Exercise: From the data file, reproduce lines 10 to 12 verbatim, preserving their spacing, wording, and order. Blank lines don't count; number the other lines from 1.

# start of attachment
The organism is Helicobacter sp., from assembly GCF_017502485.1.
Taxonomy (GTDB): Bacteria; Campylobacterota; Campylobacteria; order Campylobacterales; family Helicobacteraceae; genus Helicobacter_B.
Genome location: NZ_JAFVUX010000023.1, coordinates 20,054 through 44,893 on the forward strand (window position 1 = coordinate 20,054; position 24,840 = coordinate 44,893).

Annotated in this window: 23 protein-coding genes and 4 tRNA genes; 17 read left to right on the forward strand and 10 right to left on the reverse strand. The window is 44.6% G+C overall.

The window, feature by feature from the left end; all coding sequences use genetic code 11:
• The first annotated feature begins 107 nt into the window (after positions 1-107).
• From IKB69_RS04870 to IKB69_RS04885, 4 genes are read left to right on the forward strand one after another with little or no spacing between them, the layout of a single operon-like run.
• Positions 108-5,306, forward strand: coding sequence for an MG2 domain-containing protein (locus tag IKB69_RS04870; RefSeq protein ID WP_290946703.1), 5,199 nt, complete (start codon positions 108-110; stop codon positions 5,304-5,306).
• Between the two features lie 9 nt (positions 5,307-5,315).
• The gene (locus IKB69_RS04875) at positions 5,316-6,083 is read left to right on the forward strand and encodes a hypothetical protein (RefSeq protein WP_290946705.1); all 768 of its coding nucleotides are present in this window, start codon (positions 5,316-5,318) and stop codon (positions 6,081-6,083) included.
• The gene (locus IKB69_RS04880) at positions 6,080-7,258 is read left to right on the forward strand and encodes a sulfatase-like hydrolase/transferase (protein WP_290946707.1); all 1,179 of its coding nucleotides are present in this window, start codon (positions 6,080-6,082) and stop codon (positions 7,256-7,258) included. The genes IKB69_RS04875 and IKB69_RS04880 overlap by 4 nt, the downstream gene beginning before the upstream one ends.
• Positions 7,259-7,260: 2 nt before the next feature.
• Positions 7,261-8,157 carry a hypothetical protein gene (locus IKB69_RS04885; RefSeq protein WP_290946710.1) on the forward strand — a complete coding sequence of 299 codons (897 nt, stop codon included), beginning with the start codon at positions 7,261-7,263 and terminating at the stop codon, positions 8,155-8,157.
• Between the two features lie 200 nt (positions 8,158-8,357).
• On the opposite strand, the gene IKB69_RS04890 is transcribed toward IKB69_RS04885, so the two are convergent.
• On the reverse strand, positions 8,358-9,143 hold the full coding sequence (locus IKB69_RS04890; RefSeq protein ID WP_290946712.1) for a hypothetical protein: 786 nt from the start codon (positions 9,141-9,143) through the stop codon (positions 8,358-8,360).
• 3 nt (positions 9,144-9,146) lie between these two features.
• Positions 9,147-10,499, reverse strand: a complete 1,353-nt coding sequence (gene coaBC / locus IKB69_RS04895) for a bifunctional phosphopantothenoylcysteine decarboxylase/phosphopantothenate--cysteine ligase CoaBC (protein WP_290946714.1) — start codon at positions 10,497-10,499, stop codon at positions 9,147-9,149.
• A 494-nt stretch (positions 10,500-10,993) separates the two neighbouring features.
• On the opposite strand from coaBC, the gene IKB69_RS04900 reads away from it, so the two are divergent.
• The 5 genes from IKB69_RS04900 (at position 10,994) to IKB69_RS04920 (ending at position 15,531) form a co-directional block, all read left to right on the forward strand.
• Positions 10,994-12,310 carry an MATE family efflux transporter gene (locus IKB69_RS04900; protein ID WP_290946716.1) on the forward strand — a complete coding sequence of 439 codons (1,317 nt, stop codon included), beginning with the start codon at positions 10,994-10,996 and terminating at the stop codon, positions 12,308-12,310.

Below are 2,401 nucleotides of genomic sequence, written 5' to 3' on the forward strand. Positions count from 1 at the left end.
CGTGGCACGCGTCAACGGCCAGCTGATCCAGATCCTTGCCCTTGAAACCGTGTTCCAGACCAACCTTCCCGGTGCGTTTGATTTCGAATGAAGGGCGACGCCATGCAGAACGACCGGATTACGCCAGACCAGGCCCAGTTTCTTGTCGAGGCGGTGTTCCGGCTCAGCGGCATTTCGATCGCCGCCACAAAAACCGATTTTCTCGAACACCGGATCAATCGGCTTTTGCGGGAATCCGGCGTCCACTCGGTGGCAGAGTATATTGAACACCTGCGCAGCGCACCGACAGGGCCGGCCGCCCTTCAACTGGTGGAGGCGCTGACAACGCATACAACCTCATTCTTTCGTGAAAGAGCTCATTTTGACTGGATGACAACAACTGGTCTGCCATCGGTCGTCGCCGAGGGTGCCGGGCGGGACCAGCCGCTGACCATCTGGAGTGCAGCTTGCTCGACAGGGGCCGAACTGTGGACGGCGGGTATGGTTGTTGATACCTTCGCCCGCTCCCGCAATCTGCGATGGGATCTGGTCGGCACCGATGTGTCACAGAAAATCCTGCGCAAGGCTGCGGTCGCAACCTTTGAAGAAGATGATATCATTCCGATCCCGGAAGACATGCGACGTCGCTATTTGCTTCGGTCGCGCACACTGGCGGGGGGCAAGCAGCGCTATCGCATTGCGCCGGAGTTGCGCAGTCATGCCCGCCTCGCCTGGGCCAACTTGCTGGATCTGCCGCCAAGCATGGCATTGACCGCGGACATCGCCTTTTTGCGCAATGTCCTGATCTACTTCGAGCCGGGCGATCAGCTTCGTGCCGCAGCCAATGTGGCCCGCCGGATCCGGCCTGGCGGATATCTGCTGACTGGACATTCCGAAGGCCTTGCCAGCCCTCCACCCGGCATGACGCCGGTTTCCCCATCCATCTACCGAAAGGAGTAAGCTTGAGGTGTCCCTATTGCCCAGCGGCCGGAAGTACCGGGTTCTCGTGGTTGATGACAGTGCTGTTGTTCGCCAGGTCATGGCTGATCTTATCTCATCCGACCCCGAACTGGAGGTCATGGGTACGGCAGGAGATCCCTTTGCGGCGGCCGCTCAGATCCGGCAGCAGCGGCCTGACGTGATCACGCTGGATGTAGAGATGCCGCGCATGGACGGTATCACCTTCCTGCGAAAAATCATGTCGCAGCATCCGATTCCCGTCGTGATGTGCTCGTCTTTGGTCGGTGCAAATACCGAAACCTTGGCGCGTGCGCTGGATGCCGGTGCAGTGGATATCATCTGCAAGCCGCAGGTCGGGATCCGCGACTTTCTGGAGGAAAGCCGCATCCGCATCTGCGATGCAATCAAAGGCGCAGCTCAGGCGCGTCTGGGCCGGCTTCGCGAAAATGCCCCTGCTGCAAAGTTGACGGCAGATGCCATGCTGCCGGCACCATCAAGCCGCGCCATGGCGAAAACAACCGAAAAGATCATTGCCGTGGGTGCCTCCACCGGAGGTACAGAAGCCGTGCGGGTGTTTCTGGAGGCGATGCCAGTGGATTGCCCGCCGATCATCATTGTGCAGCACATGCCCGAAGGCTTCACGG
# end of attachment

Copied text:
• The gene (locus IKB69_RS04875) at positions 5,316-6,083 is read left to right on the forward strand and encodes a hypothetical protein (RefSeq protein WP_290946705.1); all 768 of its coding nucleotides are present in this window, start codon (positions 5,316-5,318) and stop codon (positions 6,081-6,083) included.
• The gene (locus IKB69_RS04880) at positions 6,080-7,258 is read left to right on the forward strand and encodes a sulfatase-like hydrolase/transferase (protein WP_290946707.1); all 1,179 of its coding nucleotides are present in this window, start codon (positions 6,080-6,082) and stop codon (positions 7,256-7,258) included. The genes IKB69_RS04875 and IKB69_RS04880 overlap by 4 nt, the downstream gene beginning before the upstream one ends.
• Positions 7,259-7,260: 2 nt before the next feature.